Introduction to MongoDB Limit()
The limit() function for MongoDB is used to limit the number of documents that are fetched with the find function. This Limit function only takes a single argument which is a simple numeric value. MongoDB is a NoSQL Database, and it is the first choice, provides a range of functions to handle the data. Instead of Databases, we have Collections in MongoDB and Documents instead of Tables. Find is a simple query to return every document in the collection, similar to select query from SQL. The limit is such one function used to limit the number of documents that are reflected upon executing find query. When we fetch documents from the MongoDB collection, we use the find function, and it fetches every document present in the collection. Now, the requirement could be of a limited number of documents instead of a whole bunch. And that can be achieved using the limit function, where the number of returned documents can be limited to a specific needs.
The above syntax starts with the keyword, db, followed by the collection name with the documents stored in. The find() function is just the same as a select query in SQL, which returns the MongoDB documents. When we add limit function, the output will be limited to the number passed as an argument.
How Limit() Function works in MongoDB?
- Basically, every time a query is executed on MongoDB, the server returns the results in batches. There is a limit to the amount of the data that must be fetched and must not exceed the maximum BSON document size. MongoDB’s limit function has the ability to restrict the number of records or documents that have been fetched.
- Find function is used to return every document present in the collection, which is time-consuming and returns a lot of unnecessary data. When the limit function is used along with find, it will limit the documents that are to be returned.
- We can pass multiple types of integer values as a parameter for limit function, be it a positive number, a negative one, or a zero or simple a null, nothing value. The returning result will be based on the parameter passed.
- When we pass a positive value, the cursor is left open. It can receive further query results, which will result in the cursor being continuously iterated and will only end itself when it is completely exhausted.
- The limit function comes with advantages like it saves query time while performance can be maximized. Other than that, it also averts the MongoDB by not fetching documents that are not required. When we use limit, we notify the server that we need a single record and must bot look for more than that. Implementation of the limit will enhance the process. So, simply speaking, it will stop the process once it reaches the limit.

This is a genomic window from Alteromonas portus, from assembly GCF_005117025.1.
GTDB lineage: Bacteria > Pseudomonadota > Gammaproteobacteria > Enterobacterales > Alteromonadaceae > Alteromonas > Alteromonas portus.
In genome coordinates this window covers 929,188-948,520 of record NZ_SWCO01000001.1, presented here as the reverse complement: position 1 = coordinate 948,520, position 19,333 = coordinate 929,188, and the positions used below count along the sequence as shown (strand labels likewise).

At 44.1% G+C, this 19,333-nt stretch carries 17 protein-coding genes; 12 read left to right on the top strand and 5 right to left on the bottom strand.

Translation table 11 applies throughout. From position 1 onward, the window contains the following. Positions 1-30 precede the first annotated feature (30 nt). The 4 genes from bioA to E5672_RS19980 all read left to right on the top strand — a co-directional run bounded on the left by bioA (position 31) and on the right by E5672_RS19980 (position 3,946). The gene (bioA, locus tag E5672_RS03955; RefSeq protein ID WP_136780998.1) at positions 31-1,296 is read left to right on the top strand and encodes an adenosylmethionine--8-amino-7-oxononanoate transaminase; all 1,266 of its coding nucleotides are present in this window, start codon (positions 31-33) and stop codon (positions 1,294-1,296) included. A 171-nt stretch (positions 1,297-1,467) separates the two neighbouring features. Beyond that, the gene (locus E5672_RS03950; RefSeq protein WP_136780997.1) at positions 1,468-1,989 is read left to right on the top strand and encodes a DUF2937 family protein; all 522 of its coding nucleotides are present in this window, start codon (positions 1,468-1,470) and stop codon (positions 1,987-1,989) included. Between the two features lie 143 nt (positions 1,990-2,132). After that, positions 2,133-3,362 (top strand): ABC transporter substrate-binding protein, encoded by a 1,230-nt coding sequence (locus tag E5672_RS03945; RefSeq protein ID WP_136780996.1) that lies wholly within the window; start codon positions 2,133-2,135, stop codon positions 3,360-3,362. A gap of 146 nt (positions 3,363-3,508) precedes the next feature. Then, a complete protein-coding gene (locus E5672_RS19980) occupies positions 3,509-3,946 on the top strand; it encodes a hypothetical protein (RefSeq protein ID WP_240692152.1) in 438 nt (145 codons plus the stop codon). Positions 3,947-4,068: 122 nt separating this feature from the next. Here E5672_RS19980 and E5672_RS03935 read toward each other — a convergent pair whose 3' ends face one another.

Examples of MongoDB Limit()
Given below are the examples:
Example #1 – Find Function
Simple find function, upon executing the find with db.collection_name.find() syntax, it will return every document present in the collection.
Referring to the above image, we have simply executed a find query which returns every record present in the collection, which in the long run can be an issue for performance and is responsible for fetching data which might not be needed. When we have a requirement, we are free to limit these results for better performance, and that’s where the limit function of MongoDB jumps in.
Example #2 – Limit Function
Now, let’s limit these results, using the limit function. Notice that along with find function; we have added a limit function by the end.
Now, as you can see, using the limit function at the end of normal find query, the results returning are being limited. We have passed an integer value as a parameter, which is 3 and that restricts our results to be 3.
Example #3 – Zero Value
Here, we have seen that whatever integer value we pass as parameter with limit, that number of records are fetched, but what when we pass nothing or NULL or a zero.
Referring to the above image, we have passed both, zero and a null value as a parameter with limit function. Clearly, there is no difference between passing a zero or a null, empty value in a limit.
Example #4 – Negative Values
Now, that we have demonstrated how a limit function handles various integer values, let us see how it works with negative integer value as a parameter.
When a negative value is passed in as a parameter for limit function, the query will fetch the records, the database here will return the number of records while ending the cursor. So basically, when we pass a negative value, results are fetched all as a single batch. And there are no further operations or results fetched for the same query; it ends with a single batch.
As you can see, we have passed a negative value as a parameter, and the results are just as positive. But, the major advantages here is, the cursor will end itself. Earlier, we have understood the results in MongoDB are fetched in batches, and in the same way, the cursor will be terminated in case of a negative value.
Other than on shell, MongoDB Limit function is used to perform pagination on various applications. It works best when we need to display a limited number of items on a single page, and limiting makes it easy. Various programming languages supports MongoDB limit and many other functions. MongoDB API is available for better usage and easy access.
MongoDB provides a wide range of functions to play with the Document based data in Collections. The limit is one of the most used functions, allowing the user to make sure that the results are limited as per requirement and enhance performance. MongoDB functions can be used with almost every programming language and perform various operations using MongoDB API for the respective language.
This is a guide to MongoDB Limit(). Here we discuss the introduction, how to limit() function works in MongoDB? and examples. You may also have a look at the following articles to learn more –